Logging is not the solution to wildfires or climate change
The bodies are still being counted. The land is still burning. Yet Big Timber is wasting no time greasing the wheels in Congress for another round of profiteering from the staggering community losses in the West.
In a recent op-ed published on The Hill, the author repeats tired old myths about logging, wildfires and climate change that science has thoroughly debunked but which serve logging corporations well. What the author fails to mention is that timber companies promote salvage logging on federal lands because it gives them an opportunity to buy top quality logs at heavily discounted fire-sale prices. Taxpayers and Forest Service revenues take the loss.
Logging makes fires worse, not better. One of the most fateful management choices Congress and our federal forest agencies made in the past was to allow logging corporations free reign on public lands to take the biggest, oldest, most fire-resistant trees with them and leave behind flammable piles of slash, dense plantations of young trees and networks of logging roads that would stretch from here to the moon and halfway back. With these roads come more human-sparked fires from logging equipment, irresponsible campers, gunfire and fireworks. Ninety percent of wildland fires are human caused and this labyrinth of logging roads provides the conduit.
When fires start, a landscape degraded by clearcuts and dense tree plantations burns hotter and faster, causing fires that would otherwise smolder to race down hillsides incinerating everything in their path. This is what happened in Oregon, where I live, over the past 10 days. Salvage logging adds insult to injury by removing critical biological legacies that jump start forest renewal — big downed logs, standing dead trees, patches of unburned forests. The best thing we can do with the newly burned forests in the West is let them heal on their own rather than letting Big Timber in to profit from fires made worse by their logging practices.
The author also gets climate science backwards. The notion that it is better to store carbon in wood products rather than forests is absurd. Wood products don’t store carbon — they release it. Any storage is temporary. When wood is burned for energy or turned into short lived products, like toilet paper or packaging, it decays fast and its carbon is released quickly. Longer lived wood products lose most of the original carbon from the trees during processing and what survives in buildings decays along well-established timelines that result in the vast majority of that carbon being released into the atmosphere within decades as wood decays and is discarded.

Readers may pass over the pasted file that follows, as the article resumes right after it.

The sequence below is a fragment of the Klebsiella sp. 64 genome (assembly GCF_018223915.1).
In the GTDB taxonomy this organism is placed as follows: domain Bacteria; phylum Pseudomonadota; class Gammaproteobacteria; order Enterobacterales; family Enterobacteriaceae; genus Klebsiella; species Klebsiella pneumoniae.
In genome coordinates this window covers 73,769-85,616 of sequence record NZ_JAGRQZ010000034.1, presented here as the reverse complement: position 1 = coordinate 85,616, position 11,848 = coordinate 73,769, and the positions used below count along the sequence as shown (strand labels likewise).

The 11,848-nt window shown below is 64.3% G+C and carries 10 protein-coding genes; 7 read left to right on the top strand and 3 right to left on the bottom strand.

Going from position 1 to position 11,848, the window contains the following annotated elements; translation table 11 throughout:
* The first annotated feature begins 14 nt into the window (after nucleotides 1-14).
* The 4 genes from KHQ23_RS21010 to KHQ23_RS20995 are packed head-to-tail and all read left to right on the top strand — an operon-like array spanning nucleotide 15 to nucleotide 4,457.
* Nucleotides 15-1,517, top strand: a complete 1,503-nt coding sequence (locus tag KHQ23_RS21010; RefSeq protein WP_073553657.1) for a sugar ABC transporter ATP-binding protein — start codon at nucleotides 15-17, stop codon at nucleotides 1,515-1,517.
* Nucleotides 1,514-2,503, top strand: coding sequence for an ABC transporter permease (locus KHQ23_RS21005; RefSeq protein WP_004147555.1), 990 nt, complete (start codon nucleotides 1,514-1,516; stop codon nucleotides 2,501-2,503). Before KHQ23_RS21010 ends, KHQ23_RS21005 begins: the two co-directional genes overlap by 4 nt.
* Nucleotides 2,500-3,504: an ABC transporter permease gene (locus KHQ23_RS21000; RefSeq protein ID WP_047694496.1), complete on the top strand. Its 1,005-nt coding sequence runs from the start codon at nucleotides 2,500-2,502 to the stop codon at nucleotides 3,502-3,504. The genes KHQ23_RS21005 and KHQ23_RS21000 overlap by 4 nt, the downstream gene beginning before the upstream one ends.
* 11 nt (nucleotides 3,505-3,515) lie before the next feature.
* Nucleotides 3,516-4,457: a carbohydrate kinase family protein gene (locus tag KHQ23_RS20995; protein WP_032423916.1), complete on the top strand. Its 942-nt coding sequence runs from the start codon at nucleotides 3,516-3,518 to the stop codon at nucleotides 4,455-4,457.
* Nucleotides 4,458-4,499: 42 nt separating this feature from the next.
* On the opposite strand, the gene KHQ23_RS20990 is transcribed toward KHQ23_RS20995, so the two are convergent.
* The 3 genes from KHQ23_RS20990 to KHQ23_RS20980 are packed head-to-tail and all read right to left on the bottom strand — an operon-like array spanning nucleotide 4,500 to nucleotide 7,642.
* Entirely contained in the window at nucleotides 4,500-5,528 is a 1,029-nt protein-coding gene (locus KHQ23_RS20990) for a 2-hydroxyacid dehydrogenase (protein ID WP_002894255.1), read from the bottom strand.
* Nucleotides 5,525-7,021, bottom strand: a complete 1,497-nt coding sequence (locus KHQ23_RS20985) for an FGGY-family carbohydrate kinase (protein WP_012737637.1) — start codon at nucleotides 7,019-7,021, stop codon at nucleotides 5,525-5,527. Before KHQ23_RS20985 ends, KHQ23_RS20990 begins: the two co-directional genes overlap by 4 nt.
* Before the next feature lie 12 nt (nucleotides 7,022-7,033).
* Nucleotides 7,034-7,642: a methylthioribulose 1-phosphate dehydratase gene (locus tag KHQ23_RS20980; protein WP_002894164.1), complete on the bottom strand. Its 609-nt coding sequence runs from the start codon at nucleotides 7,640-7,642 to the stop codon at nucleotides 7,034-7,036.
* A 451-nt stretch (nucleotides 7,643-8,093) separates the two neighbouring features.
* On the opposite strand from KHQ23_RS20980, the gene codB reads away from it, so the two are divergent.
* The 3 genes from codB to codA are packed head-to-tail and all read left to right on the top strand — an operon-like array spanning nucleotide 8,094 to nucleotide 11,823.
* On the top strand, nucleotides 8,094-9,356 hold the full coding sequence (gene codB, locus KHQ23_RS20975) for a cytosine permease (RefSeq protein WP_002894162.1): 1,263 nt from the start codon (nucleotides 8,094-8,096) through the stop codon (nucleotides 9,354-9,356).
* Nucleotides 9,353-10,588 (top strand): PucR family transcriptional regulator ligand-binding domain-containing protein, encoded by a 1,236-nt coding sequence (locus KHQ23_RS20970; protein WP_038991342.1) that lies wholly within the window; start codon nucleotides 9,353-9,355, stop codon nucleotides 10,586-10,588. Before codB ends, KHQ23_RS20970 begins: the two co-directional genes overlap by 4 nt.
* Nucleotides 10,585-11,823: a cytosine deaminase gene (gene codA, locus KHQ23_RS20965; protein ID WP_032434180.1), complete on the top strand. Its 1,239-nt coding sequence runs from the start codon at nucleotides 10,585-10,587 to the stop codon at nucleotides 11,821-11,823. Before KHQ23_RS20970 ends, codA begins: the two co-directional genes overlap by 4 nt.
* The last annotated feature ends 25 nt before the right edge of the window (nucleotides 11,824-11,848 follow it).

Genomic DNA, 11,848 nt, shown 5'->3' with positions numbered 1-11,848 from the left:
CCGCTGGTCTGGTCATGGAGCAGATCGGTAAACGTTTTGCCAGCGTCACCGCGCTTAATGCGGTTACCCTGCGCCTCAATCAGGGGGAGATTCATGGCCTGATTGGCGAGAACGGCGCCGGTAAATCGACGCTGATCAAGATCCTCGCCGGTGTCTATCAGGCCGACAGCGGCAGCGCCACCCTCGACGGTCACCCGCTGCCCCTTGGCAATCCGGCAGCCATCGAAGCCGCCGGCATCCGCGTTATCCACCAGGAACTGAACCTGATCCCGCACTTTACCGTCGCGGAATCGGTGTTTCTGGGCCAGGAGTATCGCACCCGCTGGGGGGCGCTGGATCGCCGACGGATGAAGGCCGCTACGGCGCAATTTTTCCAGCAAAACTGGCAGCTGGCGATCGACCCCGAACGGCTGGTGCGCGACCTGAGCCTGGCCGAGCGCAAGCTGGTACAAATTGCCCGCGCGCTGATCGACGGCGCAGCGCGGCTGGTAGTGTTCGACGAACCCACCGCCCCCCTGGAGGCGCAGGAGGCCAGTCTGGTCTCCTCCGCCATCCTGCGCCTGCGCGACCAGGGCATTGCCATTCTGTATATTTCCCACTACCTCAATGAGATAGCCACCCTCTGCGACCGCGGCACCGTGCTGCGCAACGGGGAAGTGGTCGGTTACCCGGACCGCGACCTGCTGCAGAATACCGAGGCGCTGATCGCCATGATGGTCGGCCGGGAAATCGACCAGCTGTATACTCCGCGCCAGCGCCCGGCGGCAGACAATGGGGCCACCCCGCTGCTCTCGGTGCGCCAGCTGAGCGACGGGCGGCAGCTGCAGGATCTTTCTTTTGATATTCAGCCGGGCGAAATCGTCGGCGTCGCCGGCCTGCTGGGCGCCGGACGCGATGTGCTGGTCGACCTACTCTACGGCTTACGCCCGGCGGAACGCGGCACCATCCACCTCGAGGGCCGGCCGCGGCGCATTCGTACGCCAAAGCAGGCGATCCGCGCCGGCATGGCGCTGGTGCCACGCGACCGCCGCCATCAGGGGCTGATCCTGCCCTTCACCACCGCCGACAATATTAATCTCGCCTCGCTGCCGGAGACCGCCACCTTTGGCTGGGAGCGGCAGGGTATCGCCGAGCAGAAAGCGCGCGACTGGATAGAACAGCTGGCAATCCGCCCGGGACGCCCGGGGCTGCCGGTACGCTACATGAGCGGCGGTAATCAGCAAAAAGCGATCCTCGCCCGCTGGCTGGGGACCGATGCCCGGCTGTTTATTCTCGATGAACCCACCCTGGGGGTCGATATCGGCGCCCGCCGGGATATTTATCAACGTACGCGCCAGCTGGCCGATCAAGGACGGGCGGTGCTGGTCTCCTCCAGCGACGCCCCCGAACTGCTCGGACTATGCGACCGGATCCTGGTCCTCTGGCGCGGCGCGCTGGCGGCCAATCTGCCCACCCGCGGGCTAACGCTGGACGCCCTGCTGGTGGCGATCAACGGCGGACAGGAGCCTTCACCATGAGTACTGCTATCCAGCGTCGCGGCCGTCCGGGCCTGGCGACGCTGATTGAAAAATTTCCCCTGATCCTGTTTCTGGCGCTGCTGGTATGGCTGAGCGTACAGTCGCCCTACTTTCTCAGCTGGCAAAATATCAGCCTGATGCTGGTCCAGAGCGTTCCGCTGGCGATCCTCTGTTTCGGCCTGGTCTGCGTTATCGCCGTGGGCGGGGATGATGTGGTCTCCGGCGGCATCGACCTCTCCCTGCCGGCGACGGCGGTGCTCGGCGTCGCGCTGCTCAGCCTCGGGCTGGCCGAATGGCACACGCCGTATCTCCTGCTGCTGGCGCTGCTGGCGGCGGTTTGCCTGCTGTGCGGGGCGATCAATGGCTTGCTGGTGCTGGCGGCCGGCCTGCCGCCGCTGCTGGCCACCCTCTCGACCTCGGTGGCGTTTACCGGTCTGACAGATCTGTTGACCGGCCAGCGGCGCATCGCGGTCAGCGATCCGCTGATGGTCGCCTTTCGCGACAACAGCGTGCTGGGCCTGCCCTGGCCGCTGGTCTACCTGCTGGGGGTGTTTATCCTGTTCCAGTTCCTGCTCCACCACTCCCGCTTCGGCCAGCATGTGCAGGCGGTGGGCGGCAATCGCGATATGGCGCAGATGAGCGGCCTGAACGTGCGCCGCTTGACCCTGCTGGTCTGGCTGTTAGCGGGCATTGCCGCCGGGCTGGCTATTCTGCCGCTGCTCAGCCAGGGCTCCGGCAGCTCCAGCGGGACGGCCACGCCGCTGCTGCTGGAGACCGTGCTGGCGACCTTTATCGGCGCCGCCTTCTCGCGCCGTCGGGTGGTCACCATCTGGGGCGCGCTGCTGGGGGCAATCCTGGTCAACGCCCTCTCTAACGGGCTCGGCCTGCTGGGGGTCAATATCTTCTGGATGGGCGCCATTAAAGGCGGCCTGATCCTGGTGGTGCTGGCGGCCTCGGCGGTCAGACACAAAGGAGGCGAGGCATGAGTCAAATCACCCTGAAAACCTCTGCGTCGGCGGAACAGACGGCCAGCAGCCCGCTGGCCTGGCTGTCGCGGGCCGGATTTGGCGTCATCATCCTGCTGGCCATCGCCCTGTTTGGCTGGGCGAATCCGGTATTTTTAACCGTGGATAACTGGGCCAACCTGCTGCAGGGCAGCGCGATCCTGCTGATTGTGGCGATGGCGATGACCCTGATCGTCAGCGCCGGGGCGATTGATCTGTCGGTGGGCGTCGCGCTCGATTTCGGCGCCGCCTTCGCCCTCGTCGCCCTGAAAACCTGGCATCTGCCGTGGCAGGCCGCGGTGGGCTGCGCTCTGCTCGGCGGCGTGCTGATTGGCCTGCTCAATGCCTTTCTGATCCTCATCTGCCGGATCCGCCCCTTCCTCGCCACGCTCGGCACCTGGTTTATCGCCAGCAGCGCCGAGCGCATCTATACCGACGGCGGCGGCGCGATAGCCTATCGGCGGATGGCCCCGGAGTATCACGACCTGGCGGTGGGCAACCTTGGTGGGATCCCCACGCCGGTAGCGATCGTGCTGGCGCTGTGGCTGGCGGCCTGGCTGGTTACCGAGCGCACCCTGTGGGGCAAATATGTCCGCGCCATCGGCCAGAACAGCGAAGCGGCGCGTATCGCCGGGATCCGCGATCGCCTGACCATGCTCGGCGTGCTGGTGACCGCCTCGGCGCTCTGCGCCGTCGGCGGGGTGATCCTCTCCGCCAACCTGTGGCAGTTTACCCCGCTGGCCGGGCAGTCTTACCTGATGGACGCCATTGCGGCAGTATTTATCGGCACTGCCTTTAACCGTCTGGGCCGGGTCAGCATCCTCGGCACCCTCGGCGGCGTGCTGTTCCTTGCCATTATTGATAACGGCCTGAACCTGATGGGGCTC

Add to this the carbon emissions associated with decay of logging debris, burning slash to make room for new plantations, applications of pesticides, herbicides and fertilizers sprayed on plantations and the energy consumed by log trucks, mills and ships that export logs and chips and it all adds up to make the wood products sector very carbon intensive. In Oregon, two independent studies, one of which I co-authored, found logging and wood products to be, by far, the largest source of greenhouse gas emissions in the state.
The bottom line is that for every ton of carbon temporarily stored in wood products through salvage logging, many more tons are released along the way. But if left on the land, the carbon embodied in standing forests, even when they burn, replenishes the soil and helps set the conditions for a new forest to regrow.
Our forests are under stress from climate change. There’s no doubt about that. But what Congress must reckon with is that more logging is not a climate solution. While powerful logging corporations that pollute our politics with money try to get their way with legislators, no amount of campaign donations can erase the truth that decades of opening up our public lands to logging and other forms of commercial natural resource extraction has backfired in a catastrophic way.
In the era of rapid climate change, our public lands must be safe havens for climate resilient forests, clean water and air and wildlife habitat that can heal the land and protect our rural communities from the kinds of catastrophes now unfolding. This means restoring forests where they have been damaged — like decommissioning all those harmful logging roads — and then letting natural processes do the rest. Readers can take solace in the lessons from the great Yellowstone fire of 1988. Over 20 years later, the landscape is beginning to thrive without any salvage logging or so called “active management” by Big Timber. In contrast, lining Big Timber’s pockets with another round of taxpayer subsidized salvage logging will set the ecological recovery process on recently burned lands back for decades to come.
John Talberth, Ph.D., is president and senior economist for the Center for Sustainable Economy based in Portland, Ore. He also co-directs the Forest Carbon Coalition.